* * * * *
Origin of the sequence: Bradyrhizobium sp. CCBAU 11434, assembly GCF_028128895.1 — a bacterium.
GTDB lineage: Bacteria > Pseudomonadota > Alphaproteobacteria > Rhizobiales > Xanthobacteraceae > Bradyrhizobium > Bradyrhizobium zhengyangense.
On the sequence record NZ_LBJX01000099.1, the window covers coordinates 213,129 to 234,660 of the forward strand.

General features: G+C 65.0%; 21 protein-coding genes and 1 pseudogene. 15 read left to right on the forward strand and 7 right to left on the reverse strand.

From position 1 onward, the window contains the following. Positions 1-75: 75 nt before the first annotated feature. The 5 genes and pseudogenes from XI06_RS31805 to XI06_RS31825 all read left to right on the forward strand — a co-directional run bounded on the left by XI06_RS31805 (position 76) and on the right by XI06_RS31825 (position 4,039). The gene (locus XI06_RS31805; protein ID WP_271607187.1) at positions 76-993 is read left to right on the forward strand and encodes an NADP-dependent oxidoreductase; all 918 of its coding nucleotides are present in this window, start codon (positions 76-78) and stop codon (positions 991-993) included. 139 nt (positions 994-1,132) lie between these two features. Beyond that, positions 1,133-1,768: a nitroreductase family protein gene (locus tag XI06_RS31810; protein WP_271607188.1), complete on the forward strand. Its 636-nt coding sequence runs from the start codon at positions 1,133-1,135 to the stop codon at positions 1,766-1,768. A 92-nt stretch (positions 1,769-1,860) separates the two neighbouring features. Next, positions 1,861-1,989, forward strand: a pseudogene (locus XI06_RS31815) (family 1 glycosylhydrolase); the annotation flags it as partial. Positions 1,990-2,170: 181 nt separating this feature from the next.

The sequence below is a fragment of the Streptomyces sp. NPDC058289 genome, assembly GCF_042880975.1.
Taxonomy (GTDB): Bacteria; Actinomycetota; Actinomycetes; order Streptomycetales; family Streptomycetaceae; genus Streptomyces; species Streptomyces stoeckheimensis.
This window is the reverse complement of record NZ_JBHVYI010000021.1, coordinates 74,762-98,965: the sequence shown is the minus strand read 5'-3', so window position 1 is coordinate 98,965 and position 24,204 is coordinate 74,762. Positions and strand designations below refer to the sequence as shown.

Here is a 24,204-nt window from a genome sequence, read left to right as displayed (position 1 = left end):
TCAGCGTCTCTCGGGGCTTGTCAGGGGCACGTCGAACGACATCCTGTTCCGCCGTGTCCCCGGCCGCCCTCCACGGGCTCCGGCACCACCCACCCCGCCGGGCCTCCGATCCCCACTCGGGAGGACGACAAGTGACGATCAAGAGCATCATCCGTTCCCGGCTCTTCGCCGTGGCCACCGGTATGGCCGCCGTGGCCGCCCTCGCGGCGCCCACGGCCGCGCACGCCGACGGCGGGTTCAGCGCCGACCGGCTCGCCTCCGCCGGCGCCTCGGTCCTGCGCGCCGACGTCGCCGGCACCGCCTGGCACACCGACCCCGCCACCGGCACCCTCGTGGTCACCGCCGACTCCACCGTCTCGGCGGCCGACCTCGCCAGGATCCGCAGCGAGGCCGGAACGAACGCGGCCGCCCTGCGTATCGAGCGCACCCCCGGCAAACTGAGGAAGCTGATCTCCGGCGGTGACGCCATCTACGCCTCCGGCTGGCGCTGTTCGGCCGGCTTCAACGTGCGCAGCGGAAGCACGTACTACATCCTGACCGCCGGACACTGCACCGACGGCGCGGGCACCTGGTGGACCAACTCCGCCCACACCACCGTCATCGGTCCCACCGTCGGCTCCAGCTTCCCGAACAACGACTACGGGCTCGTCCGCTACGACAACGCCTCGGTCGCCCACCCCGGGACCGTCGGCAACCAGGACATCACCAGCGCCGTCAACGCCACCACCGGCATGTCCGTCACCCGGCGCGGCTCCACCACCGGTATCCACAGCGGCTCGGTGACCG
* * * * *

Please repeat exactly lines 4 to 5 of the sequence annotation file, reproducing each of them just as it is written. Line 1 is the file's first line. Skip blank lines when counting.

General features: G+C 65.0%; 21 protein-coding genes and 1 pseudogene. 15 read left to right on the forward strand and 7 right to left on the reverse strand.

From position 1 onward, the window contains the following. Positions 1-75: 75 nt before the first annotated feature. The 5 genes and pseudogenes from XI06_RS31805 to XI06_RS31825 all read left to right on the forward strand — a co-directional run bounded on the left by XI06_RS31805 (position 76) and on the right by XI06_RS31825 (position 4,039). The gene (locus XI06_RS31805; protein ID WP_271607187.1) at positions 76-993 is read left to right on the forward strand and encodes an NADP-dependent oxidoreductase; all 918 of its coding nucleotides are present in this window, start codon (positions 76-78) and stop codon (positions 991-993) included. 139 nt (positions 994-1,132) lie between these two features. Beyond that, positions 1,133-1,768: a nitroreductase family protein gene (locus tag XI06_RS31810; protein WP_271607188.1), complete on the forward strand. Its 636-nt coding sequence runs from the start codon at positions 1,133-1,135 to the stop codon at positions 1,766-1,768. A 92-nt stretch (positions 1,769-1,860) separates the two neighbouring features. Next, positions 1,861-1,989, forward strand: a pseudogene (locus XI06_RS31815) (family 1 glycosylhydrolase); the annotation flags it as partial. Positions 1,990-2,170: 181 nt separating this feature from the next.